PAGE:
Echo is a fun gadget that doubles as an audio speaker and an automated assistant to handle small tasks. While promising, today it doesn’t do enough to be meaningful as a productivity tool.
How would you like to have your own administrative assistant to help you research information and compile simple lists? All done hands-free by saying commands aloud?
And when you’re not assigning or asking things, how would you like an audio speaker that sounds good, so you can listen to music in the background as you work?
Interested? Then you’ll want to check out the new Amazon Echo.
We tapped into the expertise of Brent Leary, industry analyst, who got an early look at the Amazon Echo. He shared his thoughts for this review.
Key Amazon Echo Features
Amazon Echo is an exciting new device that in the future could change the way we interact with the environment around us.
Think of the Amazon Echo as a speaker that lets you listen to music — but one you can also talk to. It answers questions and performs simple tasks such as creating shopping lists and to-do lists.
The Echo consists of two parts:
- a combined speaker / microphone device, and
- a software app.
The device is a cylinder-shaped speaker that stands upright. It’s 9.25 inches tall and just 3.27 inches across. The speaker is omnidirectional (it broadcasts out to all sides).
Around the top of it are seven microphones to pick up your voice from all directions.
Let’s say you want to know the weather. You simply address it by its name (“Alexa”) so it knows you are talking to it.
Say the word “Alexa.” Then ask something like, “What’s the weather in Atlanta?”
If the Echo is asleep, it will wake up. If it is playing music, it will stop and answer your question.
It can hear you across the room. Amazon calls this “far field voice recognition.”
Via your WiFi connection, it streams your request to the cloud where the Echo “brain” resides.
Within seconds, Alexa (equipped with a female voice) speaks the answers back to you — hands free. The spoken answers also appear typed out in the app on your tablet or browser.
The Echo device works together with its cloud-based app connected to the Internet. The app is what enables it to create a shopping list, for instance. And it’s not just music you can add to your shopping list. You can add food, clothing or other items. You can also create a to-do list.
The accompanying app can be used on the Kindle Fire, Android devices, and browsers. You can use the app even when you’re away from the speaker device.
The Amazon Echo is innovative and has a lot of positives going for it:
- Echo is simple to set up.
- Its voice recognition is good. You can speak naturally and it still picks up your commands.
- Alexa’s speech sounds natural — not like a robot.
- The speaker delivers nice sound output. With Bluetooth you can connect tablets and phones and listen to music services such as Pandora and Spotify through the speaker.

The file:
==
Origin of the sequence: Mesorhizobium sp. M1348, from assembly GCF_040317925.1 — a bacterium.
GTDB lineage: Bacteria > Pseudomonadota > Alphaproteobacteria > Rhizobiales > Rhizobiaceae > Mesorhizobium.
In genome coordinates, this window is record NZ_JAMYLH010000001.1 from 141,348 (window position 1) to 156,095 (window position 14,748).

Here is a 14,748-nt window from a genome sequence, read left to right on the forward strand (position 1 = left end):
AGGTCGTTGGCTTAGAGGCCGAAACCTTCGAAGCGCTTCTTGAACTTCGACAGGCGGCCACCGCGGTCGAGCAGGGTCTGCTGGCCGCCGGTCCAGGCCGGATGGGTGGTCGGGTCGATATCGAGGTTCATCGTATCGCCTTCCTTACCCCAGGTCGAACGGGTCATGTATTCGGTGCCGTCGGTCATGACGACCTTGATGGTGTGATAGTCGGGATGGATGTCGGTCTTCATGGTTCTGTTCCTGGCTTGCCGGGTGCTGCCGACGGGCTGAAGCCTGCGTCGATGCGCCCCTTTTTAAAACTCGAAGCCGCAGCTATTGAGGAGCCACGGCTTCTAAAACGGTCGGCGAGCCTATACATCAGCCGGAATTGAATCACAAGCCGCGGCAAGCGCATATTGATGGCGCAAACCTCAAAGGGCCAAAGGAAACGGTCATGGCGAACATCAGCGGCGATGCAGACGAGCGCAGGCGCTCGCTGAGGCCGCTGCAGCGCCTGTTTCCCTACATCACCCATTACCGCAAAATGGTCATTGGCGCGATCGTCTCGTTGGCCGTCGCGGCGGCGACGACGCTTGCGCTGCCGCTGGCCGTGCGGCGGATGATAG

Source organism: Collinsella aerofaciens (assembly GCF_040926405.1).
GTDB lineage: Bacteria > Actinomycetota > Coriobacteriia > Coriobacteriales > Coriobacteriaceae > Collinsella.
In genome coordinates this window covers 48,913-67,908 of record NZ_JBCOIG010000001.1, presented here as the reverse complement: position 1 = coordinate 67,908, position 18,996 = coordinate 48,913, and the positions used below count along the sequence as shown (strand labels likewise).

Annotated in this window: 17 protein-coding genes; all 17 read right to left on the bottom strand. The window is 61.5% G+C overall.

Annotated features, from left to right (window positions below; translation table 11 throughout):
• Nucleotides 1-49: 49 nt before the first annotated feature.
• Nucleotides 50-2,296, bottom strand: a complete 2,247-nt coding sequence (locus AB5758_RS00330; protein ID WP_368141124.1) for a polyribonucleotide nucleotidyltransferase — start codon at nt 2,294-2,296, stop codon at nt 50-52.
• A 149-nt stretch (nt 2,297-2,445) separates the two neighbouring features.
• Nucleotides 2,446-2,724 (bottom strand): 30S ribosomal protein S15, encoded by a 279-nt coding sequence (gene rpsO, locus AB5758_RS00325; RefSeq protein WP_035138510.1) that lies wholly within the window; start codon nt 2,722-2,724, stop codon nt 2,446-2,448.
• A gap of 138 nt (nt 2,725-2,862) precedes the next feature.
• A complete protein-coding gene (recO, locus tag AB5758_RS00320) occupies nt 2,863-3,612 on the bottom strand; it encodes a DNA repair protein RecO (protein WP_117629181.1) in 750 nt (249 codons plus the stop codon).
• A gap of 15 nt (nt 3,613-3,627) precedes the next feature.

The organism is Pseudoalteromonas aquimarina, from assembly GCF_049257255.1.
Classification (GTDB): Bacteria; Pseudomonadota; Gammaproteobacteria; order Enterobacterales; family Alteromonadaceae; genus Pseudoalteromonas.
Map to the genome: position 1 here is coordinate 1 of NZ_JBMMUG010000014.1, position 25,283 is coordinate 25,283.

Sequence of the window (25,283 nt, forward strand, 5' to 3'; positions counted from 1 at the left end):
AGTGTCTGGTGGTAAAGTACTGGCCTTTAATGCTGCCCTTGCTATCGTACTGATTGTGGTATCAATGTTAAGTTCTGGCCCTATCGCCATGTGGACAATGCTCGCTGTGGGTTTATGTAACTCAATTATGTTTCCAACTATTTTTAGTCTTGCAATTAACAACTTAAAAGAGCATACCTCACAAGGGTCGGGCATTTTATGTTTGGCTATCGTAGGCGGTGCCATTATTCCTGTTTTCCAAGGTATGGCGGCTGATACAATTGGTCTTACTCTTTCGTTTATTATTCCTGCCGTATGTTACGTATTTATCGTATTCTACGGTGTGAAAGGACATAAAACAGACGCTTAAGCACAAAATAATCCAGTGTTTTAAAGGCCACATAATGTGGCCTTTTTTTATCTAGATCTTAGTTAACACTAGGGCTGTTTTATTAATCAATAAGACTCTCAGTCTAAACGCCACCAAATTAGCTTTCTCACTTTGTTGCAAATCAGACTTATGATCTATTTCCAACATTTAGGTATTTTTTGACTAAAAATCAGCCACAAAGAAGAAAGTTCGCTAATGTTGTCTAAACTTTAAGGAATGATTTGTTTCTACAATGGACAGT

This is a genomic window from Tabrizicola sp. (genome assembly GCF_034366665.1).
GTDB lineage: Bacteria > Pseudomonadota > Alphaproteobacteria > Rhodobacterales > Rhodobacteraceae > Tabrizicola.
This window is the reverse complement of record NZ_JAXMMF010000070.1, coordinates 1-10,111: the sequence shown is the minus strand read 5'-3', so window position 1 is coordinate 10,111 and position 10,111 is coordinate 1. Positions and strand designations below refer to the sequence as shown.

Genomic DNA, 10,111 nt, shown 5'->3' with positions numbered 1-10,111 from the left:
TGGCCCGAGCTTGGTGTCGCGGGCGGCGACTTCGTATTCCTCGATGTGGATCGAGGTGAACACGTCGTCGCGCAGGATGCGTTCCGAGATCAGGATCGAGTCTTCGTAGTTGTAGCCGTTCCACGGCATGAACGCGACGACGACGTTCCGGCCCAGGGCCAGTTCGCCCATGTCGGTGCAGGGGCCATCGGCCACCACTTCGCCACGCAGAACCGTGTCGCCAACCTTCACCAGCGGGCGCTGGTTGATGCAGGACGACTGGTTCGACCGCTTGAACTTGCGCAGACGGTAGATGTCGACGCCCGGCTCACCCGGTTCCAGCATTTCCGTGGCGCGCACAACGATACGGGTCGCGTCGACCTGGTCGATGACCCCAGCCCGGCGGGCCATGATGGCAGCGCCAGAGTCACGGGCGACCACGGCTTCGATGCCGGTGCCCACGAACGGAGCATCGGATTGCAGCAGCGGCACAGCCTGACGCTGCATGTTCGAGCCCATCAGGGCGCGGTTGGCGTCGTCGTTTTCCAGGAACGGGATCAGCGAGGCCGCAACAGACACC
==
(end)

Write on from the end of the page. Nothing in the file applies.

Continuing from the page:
- It comes with Amazon Prime and TuneIn integrated already.
- It is relatively inexpensive. It runs $199, but Amazon Prime subscribers get it for just $99 currently.
The biggest downside with the Amazon Echo is its limited usefulness — so far. Today, it’s really more of a consumer entertainment gadget that’s not all that useful for productivity:
- For small businesspeople looking for personal productivity tools, it is likely to disappoint. Today, it’s limited mainly to looking up facts you can find online and creating simple lists.
- It handles easy questions well, such as math calculations or queries about straight-forward facts. However, as the video below demonstrates, it can get stumped. Sometimes one word in the question makes a difference.
- It would be nice if it were tied into recommendation engines like Yelp to get answers to questions about things like “best pizza places,” for example.
- It would be nice to integrate music services like Spotify. While you can play tunes from Spotify over the speaker via Bluetooth, you can’t give Echo voice commands to play songs from your Spotify account.
- Used as a speaker, it certainly has decent quality. But it’s not the best speaker on the market. High-end audiophiles will demand more.
Who Amazon Echo Is Best For
The Echo is for early adopters who love to be the first in their circles to try new devices. If you like experimenting with innovative gadgets, you’ll love the Echo.
And if you’re an Amazon Prime subscriber, you’ll especially like it because of the great introductory price. The following video by Brent Leary shows the Echo in action.
Amazon Echo shows exciting promise as a personal entertainment device / personal assistant.
But right now it is limited. Mainly you can use it as a speaker for cloud-based music and video sound. You use it to answer simple questions and create lists.
Echo doesn’t do much more than that — yet.
Amazon says more services and functions are coming. That may be quite soon, given that the device is tied to a cloud app that Amazon can easily update. Right now, though, it is not full-featured enough to be a productivity tool for your business (or for you personally).
Our star rating gives Amazon the benefit of the doubt that it actually will follow through with more services and smarts via the cloud.
Echo is one of those devices that, if we look back a few years from now, we may wonder how we lived without it. Echo is ahead of its time.